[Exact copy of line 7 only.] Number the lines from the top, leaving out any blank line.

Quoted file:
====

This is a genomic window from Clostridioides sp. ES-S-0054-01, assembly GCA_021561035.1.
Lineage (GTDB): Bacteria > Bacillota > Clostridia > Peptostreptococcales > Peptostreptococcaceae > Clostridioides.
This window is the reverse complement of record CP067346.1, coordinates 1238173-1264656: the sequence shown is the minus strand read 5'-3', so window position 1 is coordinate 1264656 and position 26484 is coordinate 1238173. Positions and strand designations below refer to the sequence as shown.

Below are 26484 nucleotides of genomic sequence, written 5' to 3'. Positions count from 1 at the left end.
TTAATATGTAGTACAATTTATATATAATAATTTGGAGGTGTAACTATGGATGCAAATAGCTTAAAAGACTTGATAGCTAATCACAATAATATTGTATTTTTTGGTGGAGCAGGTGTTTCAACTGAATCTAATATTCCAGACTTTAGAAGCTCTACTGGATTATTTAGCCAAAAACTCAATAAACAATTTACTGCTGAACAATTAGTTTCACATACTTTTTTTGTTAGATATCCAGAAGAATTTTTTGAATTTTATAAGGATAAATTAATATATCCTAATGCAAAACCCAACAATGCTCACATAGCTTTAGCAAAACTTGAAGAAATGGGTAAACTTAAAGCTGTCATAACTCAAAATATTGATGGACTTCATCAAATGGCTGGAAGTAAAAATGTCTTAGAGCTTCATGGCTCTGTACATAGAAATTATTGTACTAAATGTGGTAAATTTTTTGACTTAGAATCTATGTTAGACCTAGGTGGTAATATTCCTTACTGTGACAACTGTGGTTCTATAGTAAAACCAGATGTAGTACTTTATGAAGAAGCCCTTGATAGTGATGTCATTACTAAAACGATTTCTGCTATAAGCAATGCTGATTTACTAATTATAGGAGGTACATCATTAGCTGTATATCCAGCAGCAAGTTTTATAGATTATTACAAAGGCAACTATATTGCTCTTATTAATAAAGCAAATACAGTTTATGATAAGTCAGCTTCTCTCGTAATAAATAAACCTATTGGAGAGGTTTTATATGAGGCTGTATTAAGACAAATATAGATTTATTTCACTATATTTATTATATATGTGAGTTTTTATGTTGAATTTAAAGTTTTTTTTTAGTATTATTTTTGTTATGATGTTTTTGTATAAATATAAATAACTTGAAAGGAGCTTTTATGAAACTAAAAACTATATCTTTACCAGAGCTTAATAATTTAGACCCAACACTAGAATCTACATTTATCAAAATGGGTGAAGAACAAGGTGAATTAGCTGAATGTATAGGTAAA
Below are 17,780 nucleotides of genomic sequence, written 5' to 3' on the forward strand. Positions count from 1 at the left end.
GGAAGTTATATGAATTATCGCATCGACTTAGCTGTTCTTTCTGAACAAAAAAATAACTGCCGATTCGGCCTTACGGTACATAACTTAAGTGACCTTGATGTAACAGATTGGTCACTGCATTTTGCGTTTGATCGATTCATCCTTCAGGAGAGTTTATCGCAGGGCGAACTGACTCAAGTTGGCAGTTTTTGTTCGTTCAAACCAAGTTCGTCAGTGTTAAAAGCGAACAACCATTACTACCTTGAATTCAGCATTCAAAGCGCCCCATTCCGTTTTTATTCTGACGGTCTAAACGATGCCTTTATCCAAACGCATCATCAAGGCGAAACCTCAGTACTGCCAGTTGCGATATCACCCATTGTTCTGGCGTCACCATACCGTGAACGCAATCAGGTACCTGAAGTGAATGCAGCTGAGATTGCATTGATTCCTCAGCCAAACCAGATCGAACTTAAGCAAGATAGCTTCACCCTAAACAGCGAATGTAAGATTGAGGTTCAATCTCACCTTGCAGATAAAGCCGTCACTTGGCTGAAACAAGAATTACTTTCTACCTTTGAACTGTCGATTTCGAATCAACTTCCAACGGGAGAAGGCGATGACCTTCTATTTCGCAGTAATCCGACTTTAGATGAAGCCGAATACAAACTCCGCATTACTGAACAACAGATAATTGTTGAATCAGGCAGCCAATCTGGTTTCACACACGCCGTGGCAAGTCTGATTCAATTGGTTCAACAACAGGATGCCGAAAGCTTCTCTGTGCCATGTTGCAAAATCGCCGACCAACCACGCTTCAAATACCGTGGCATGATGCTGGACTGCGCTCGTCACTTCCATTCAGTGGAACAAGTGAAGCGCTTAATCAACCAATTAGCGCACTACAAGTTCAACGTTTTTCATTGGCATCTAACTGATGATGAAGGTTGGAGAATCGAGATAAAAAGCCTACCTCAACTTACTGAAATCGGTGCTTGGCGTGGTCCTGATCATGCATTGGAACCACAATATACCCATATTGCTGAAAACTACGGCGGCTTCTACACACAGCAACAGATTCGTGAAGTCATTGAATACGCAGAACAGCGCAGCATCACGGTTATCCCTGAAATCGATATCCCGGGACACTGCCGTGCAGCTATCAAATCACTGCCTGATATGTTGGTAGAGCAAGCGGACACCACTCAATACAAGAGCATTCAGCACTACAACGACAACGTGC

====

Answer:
GGAAGTTATATGAATTATCGCATCGACTTAGCTGTTCTTTCTGAACAAAAAAATAACTGCCGATTCGGCCTTACGGTACATAACTTAAGTGACCTTGATGTAACAGATTGGTCACTGCATTTTGCGTTTGATCGATTCATCCTTCAGGAGAGTTTATCGCAGGGCGAACTGACTCAAGTTGGCAGTTTTTGTTCGTTCAAACCAAGTTCGTCAGTGTTAAAAGCGAACAACCATTACTACCTTGAATTCAGCATTCAAAGCGCCCCATTCCGTTTTTATTCTGACGGTCTAAACGATGCCTTTATCCAAACGCATCATCAAGGCGAAACCTCAGTACTGCCAGTTGCGATATCACCCATTGTTCTGGCGTCACCATACCGTGAACGCAATCAGGTACCTGAAGTGAATGCAGCTGAGATTGCATTGATTCCTCAGCCAAACCAGATCGAACTTAAGCAAGATAGCTTCACCCTAAACAGCGAATGTAAGATTGAGGTTCAATCTCACCTTGCAGATAAAGCCGTCACTTGGCTGAAACAAGAATTACTTTCTACCTTTGAACTGTCGATTTCGAATCAACTTCCAACGGGAGAAGGCGATGACCTTCTATTTCGCAGTAATCCGACTTTAGATGAAGCCGAATACAAACTCCGCATTACTGAACAACAGATAATTGTTGAATCAGGCAGCCAATCTGGTTTCACACACGCCGTGGCAAGTCTGATTCAATTGGTTCAACAACAGGATGCCGAAAGCTTCTCTGTGCCATGTTGCAAAATCGCCGACCAACCACGCTTCAAATACCGTGGCATGATGCTGGACTGCGCTCGTCACTTCCATTCAGTGGAACAAGTGAAGCGCTTAATCAACCAATTAGCGCACTACAAGTTCAACGTTTTTCATTGGCATCTAACTGATGATGAAGGTTGGAGAATCGAGATAAAAAGCCTACCTCAACTTACTGAAATCGGTGCTTGGCGTGGTCCTGATCATGCATTGGAACCACAATATACCCATATTGCTGAAAACTACGGCGGCTTCTACACACAGCAACAGATTCGTGAAGTCATTGAATACGCAGAACAGCGCAGCATCACGGTTATCCCTGAAATCGATATCCCGGGACACTGCCGTGCAGCTATCAAATCACTGCCTGATATGTTGGTAGAGCAAGCGGACACCACTCAATACAAGAGCATTCAGCACTACAACGACAACGTGC